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Middle Level Education Social Studies

The bachelor of science degree in middle level education: social studies prepares professionals who desire to work in the education field with children in grades four through eight.

The middle level teacher preparation program also includes:

  • Organization and philosophy of middle level education
  • Young adolescent development
  • Data assessment and analysis
  • Effective classroom management strategies
  • Education technology skills
  • Successful intervention designs responsive to the needs of individual middle level students
  • Experience with monitoring the results of interventions designed to address the needs of individual middle level students

Classes are small and allow for varied opportunities to work with faculty. The curriculum is organized to foster the development of skilled teachers who can utilize best practices for planning and preparing environments and instruction in middle level grade settings. Graduates will be self-directed individuals who can communicate effectively, make informed decisions, think critically and creatively, and examine ethical issues in order to enhance educational excellence.

Real World Experiences

Classroom experiences give you school-based observation and participation each semester. There’s simply no better preparation for future teachers than real world experience. Observing how students react to different styles of instruction and learning how to adjust in response, will prepare you for a successful career in education.

  • Field experiences begin the first semester
  • Pre-student teaching placements
  • 14 weeks of student teaching last semester

Curriculum Guide

Curriculum Guide for the Middle Level Education: Social Studies B.S. Degree
First Year
First Semester

  • Observation / Participation
  • Introduction to Teaching
  • Critical and Analytical Reading
  • College Writing I
  • U.S. History I
  • The First Year Seminar
  • Child Development II
  • College Algebra
Second Semester

  • Observation / Participation
  • General Biology I
  • Speech Communication
  • College Writing II
  • College Math
  • Psychology of Adolescence
  • U.S. History II
Second Year
First Semester

  • Observation / Participation
  • American Literature I or II – Writing Intensive
  • Introduction to Geography
  • Trigonometry
  • American National Government
  • Science Elective 2000 level
  • Characteristics & Needs of Exceptional Learners
Second Semester

  • Observation / Participation
  • Making of the Modern World
  • Cultural Geography
  • Energy and Environment or Global Change
  • State and Local Government
  • Cognition and Learning
Third Year
First Semester

  • Observation / Participation
  • Developmental Assessment I
  • Teaching Reading
  • Teaching English Language Learners
  • Electronic Media for Teachers
  • Classroom Management
  • Differentiated Instruction for Diverse Learners
Second Semester

  • Observation / Participation
  • Health & Wellness Elective
  • Developmental Assessment II
  • Teaching Reading Grades 4-8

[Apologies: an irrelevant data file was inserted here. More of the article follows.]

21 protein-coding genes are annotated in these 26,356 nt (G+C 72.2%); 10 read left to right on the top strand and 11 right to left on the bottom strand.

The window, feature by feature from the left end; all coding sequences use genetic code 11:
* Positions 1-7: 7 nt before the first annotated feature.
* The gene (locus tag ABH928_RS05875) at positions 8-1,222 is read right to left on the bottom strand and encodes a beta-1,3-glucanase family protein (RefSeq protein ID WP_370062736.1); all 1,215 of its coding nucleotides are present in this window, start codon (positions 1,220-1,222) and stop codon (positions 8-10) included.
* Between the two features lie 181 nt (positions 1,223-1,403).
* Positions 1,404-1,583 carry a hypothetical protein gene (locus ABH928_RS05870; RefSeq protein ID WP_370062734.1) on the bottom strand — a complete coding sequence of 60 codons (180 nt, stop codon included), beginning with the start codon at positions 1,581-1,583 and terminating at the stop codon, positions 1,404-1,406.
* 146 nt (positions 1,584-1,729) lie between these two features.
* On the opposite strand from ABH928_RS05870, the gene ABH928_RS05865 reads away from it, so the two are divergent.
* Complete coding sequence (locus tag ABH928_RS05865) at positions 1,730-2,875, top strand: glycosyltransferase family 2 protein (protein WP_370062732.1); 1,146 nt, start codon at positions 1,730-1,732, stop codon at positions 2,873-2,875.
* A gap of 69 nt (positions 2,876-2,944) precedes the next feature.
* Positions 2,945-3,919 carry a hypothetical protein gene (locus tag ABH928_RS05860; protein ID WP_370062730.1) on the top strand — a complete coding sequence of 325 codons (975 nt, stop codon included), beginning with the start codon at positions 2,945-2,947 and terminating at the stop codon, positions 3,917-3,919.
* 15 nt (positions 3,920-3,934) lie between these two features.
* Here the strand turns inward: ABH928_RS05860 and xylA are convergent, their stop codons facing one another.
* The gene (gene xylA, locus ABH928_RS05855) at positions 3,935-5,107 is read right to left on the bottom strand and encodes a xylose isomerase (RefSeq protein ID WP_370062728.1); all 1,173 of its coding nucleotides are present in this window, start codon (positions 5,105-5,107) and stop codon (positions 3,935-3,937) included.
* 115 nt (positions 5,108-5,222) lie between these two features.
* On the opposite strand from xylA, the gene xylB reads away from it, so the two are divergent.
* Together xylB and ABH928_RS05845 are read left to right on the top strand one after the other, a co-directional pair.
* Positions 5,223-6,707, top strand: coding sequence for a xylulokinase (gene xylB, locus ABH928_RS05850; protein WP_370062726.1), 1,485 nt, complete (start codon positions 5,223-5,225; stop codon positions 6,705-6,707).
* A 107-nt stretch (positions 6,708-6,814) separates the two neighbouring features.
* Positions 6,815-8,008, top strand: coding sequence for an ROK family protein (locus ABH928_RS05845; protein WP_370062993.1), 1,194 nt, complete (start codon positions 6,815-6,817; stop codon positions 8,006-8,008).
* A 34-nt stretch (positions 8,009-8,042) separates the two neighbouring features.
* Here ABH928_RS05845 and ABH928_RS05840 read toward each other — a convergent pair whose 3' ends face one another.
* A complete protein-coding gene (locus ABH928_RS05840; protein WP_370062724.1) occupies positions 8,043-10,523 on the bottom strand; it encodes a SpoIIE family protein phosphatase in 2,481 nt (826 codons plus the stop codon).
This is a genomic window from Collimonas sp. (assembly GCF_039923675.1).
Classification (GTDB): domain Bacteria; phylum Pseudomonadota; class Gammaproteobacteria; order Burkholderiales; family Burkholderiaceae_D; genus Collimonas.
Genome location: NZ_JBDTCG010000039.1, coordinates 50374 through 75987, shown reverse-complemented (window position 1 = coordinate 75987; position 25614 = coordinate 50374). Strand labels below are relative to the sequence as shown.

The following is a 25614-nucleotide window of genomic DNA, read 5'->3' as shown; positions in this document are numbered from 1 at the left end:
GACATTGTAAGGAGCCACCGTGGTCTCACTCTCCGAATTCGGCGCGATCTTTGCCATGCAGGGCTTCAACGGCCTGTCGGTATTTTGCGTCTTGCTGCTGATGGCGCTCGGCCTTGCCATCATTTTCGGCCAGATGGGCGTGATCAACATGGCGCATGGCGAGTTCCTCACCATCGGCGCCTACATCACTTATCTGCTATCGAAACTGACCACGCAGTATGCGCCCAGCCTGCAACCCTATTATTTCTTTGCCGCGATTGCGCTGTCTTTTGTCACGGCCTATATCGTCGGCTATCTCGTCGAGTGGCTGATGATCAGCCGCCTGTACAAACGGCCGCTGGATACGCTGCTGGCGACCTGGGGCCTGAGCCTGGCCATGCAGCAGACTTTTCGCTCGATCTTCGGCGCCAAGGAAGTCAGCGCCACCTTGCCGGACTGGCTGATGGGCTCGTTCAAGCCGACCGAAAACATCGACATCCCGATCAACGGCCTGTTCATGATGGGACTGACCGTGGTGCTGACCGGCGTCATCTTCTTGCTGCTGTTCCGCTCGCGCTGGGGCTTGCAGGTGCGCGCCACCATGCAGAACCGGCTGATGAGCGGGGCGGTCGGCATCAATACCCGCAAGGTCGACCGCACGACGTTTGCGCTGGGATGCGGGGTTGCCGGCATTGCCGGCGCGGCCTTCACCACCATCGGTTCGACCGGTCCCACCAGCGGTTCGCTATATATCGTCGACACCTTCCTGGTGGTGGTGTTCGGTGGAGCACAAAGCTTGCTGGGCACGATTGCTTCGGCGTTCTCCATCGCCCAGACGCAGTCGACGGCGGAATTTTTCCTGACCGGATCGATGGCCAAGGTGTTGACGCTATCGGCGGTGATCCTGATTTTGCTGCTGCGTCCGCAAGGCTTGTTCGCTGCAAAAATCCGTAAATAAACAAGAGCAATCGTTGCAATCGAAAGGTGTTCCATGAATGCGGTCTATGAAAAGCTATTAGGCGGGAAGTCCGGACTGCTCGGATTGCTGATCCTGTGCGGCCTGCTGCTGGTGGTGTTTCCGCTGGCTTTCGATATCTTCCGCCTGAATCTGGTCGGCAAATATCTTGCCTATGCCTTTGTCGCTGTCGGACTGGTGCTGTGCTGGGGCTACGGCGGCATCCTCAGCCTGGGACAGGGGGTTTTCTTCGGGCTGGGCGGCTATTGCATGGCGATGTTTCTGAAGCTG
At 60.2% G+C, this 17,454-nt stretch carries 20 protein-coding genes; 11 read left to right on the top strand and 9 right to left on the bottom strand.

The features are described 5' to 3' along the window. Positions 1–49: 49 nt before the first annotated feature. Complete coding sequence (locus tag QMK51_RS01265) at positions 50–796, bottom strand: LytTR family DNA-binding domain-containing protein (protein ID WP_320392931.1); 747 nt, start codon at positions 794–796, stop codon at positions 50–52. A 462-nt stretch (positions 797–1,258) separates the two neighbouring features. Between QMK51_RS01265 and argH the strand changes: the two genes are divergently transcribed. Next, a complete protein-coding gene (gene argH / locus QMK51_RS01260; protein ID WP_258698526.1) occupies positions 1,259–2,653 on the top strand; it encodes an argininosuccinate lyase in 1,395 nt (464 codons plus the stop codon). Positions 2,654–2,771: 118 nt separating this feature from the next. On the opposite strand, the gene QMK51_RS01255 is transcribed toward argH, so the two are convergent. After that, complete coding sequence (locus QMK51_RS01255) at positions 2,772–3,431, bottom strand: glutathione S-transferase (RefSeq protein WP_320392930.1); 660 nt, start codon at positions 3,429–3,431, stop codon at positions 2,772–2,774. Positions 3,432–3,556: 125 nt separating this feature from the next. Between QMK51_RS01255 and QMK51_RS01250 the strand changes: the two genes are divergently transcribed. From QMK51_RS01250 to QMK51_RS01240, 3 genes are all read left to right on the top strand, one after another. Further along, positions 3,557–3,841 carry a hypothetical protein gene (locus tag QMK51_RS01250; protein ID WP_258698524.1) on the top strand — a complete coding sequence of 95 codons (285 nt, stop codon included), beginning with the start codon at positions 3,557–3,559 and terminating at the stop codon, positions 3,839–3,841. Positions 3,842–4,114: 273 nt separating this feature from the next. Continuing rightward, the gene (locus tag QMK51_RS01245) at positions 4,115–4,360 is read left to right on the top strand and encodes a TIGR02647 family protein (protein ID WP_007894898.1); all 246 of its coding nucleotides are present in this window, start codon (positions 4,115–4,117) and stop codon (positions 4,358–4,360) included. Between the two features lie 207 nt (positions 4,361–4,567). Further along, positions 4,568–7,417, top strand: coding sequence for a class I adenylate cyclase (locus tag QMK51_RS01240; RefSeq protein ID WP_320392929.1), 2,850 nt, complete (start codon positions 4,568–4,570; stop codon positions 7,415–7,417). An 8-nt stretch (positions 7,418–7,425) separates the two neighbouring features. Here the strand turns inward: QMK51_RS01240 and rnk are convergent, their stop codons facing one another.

• Civil Rights in America
  • Communications in Mathematics
  • Physical Science II
Fourth Year
First Semester

  • Observation / Participation
  • Observation / Participation
  • Elementary Curriculum and Methods: Math
  • Elementary Curriculum and Methods: Citizenship & Social Sciences
  • Elementary Curriculum and Methods: Science
  • Instructional Strategies for Content Area Reading Seminar: Contemporary Research, Issues, and Ethics in Education
Second Semester

  • Student Teaching at the Middle Level (grades 4-6)
  • Student Teaching at the Middle Level (grades 7-8)

Disclaimer: The courses listed above are a sampling for marketing purposes only. Students should consult the College catalog and their academic advisor for course selection and degree progress. Students will work closely with an academic advisor to select courses and/or academic minors that fit their interests, as well as with the Career Development Center for career goals. While the academic advisor assists the student in planning his/her curriculum, the student is ultimately responsible for meeting the requirements of the curriculum selected.

College Catalog

See the official college catalog for all course descriptions and degree requirements.

Hands on Experience

Study Abroad

You can explore your academic goals in an international setting and global environment. The experience of living in a new country will build your self-confidence, add valuable skills to your tool box, and will alter how you view yourself, the world, and your own country.

Internships and Field Experiences

Not all education happens in the classroom. Internships and other field experiences give students the opportunity to learn through direct hands-on experiences outside of the classroom with a real world experience in the field.

Undergraduate Research

The process of research and discovery while working with a faculty mentor enriches the learning process and creates positive attributes which will last a lifetime. Undergraduate research encompasses both traditional research and creative endeavors.

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